Articles in the Technology Category
To reduce fragmentation of large scientific workloads on America’s fastest supercomputer, staff at the OLCF is fine-tuning how jobs are scheduled on Titan.
Prompted by the annual user survey, OLCF’s Rhea received an upgrade this fall. In two phases, OLCF staff doubled Rhea’s amount of RAM per node and added GPU nodes.
Following the Summit announcement, OLCF staff have been making infrastructure changes to accommodate Summit. The OLCF has already hit several major milestones on the way to building Summit.
Tiny Titan was featured prominently this spring at the US Department of Energy National Science Bowl at the National 4-H Conference Center in Chevy Chase, Maryland.
Upgrades allow staff to monitor hardware failures and performance data in real-time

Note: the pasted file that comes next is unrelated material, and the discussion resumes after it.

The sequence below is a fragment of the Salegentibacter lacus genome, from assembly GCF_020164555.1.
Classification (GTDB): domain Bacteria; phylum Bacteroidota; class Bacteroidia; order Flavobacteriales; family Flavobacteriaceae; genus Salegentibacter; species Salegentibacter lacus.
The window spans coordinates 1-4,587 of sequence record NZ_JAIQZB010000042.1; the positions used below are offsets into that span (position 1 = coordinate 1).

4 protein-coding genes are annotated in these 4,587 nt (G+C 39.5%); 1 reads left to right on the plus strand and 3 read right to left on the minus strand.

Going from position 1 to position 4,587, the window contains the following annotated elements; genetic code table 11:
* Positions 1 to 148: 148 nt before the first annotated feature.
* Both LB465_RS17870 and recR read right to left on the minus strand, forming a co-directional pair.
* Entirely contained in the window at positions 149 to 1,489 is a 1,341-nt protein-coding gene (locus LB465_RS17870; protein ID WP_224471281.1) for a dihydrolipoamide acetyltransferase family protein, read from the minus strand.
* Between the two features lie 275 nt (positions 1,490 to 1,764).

Staff members at the US Department of Energy’s (DOE’s) …
For OLCF users, managing cache behavior has gotten a little easier thanks to the newly developed tool GLprof.
The OLCF’s recent CUDA upgrade fosters unified memory function that improves memory management between the CPUs and GPUs and also provides the benefit of globally shared data. The upgrade is a true win–win for the OLCF and its users.
Researchers at the OLCF are working to speed up the process of data transfer using a new tool.
Tiny Titan, the portable parallel computer designed for students and the general public by staff at the OLCF, is the subject of a new exhibit at the American Museum of Science and Energy (AMSE) in Oak Ridge, Tennessee.
The OLCF played a significant role in an ORNL event to share knowledge and discuss the future development of the parallel file system, Lustre.